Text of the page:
Faculty and administrators at KU haven’t been shy in voicing their opposition to the new law. A 2015 survey of the Kansas Board of Regents showed that 70% of faculty and staff at seven Kansas colleges believed that guns on campus should be banned entirely. Aside from the obvious fears about safety, faculty also worry that having guns on campus may make recruiting new hires more difficult, or that staff may leave campus out of fear. They point to colleagues on other conceal-carry campuses, like the University of Texas’ Daniel S. Hamermesh, who quit after two decades because the prospect of a disgruntled student bringing a gun into the classroom and “start shooting.” University of Texas is the site of the second deadliest school shooting in U.S. history.

The cost of safety

Since Kansas’ Personal and Family Protection Act passed in 2013, colleges have tried to come up with new policies to protect students and staff. KU drew the line at permitting concealed guns at sporting events, or in any locations that already have security measures in place, including metal detectors and armed police officers. In other words, guns won’t be allowed at places where there are already guns. Presumably, one way for Kansas colleges to prohibit concealed weapons in other campus  locations would be to install similar security measures—but at what cost?

Installing a metal detector and employing two staff to oversee it would cost $100,000 annually—for just one entrance to a campus building. That’s a significant expense at a time when public universities like KU are grappling with deep cuts in state funding. But let’s assume colleges did have the money to spend to install metal detectors and guards all over campus.

“I just think that would completely alter the learning environment,” says KU junior Chris Rice. He imagined 1,000 of his peers lined up to file through a metal detector en route to a lecture class, or a student in the lecture hall brandishing a weapon. “I don’t see either as a really good option,” Rice told the Lawrence Journal-World.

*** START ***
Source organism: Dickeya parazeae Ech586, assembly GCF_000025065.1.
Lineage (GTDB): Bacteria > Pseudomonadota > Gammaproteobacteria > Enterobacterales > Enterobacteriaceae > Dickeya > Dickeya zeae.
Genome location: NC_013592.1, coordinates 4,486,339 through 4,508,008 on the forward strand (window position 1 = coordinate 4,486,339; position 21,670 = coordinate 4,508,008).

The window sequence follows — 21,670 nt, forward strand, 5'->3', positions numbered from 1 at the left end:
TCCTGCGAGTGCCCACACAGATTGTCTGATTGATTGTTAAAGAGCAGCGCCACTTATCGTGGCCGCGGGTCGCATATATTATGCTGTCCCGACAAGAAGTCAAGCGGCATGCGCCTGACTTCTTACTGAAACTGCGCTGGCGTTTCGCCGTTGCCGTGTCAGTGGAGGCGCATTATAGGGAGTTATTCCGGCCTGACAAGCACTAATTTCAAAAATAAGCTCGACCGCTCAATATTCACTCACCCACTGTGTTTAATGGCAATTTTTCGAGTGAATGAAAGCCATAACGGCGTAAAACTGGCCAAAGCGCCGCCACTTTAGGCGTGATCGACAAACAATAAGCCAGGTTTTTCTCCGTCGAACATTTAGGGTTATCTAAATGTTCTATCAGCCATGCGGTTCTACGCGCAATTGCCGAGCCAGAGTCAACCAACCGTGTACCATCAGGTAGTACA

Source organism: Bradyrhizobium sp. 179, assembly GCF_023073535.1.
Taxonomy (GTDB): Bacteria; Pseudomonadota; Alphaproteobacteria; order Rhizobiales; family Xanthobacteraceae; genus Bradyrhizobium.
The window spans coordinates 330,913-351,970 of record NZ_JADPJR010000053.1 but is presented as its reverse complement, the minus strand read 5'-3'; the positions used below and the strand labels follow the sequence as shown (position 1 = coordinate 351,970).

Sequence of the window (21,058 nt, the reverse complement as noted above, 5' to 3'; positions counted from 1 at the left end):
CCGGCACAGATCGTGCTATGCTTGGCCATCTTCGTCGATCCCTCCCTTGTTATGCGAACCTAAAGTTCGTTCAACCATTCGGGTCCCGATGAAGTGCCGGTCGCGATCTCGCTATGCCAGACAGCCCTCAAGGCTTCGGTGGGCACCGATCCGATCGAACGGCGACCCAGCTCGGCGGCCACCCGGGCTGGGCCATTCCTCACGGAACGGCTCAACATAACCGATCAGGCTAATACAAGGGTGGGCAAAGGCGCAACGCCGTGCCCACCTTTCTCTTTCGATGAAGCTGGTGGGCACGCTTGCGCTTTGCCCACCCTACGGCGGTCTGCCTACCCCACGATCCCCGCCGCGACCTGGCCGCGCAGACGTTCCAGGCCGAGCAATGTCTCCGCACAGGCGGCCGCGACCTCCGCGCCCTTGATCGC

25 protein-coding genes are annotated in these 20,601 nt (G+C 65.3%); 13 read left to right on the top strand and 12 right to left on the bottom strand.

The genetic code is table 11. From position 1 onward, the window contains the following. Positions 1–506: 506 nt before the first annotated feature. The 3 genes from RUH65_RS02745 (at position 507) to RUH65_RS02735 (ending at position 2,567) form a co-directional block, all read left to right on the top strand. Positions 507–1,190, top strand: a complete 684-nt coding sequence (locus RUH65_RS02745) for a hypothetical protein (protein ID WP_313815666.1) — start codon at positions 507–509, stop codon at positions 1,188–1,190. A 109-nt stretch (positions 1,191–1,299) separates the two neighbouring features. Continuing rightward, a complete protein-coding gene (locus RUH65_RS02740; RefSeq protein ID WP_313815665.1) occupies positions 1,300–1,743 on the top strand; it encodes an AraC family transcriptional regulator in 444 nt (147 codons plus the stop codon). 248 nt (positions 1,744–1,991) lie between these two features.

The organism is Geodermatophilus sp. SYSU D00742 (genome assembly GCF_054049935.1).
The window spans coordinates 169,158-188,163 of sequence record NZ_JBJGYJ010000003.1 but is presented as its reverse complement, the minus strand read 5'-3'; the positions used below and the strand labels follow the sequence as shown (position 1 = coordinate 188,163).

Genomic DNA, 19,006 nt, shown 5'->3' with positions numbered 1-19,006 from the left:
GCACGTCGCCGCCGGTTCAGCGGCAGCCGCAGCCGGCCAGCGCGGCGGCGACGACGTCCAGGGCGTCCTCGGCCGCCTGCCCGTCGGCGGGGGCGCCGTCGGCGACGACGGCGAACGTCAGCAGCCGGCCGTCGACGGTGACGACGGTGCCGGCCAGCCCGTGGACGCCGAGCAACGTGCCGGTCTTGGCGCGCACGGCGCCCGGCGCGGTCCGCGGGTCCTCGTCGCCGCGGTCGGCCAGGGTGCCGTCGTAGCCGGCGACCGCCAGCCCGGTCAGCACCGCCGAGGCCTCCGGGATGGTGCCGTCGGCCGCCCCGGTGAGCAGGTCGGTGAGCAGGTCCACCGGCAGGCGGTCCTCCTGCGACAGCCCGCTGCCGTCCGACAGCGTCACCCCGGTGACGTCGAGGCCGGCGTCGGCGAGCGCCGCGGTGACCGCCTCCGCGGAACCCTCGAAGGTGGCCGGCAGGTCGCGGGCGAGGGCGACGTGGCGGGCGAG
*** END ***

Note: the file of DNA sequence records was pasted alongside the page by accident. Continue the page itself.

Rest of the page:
The full impact the Personal and Family Protection Act will have on campuses is still unknown. But the assertion by the law’s supporters that it will make campuses safer is a hard sell. One recent study found that violent crime increased in states with concealed carry laws. Another study points to the unique vulnerability of campus populations to gun violence, warning that that allowing  easy access to guns on campus may allow suicidal individuals easier access to firearms. Suicide is the second-leading cause of death among college-aged individuals.

Ultimately, no special background information or insight is required to see that this policy is guaranteed to accomplish the opposite of its ostensible goal. Its proponents seem to think making people more afraid will make them safer, when in fact creating a permanent atmosphere of fear and suspicion is only going to ensure no one ever feels safe anywhere. And it makes sense that the more scared people get, the more likely it is they will arm themselves, making an already tense situation worse and a tragedy all but inevitable.

So is it really so outrageous that professors like Charles K. Smith or Kevin Willmott would show up to their classes wearing protective armor? The decision to dress for a warzone was intended as a very visible form of protest. But as guns make their way into every corner of campus life, wearing protective armor won’t seem like just a melodramatic way of highlighting the dangers of having guns on campus. It will be common sense.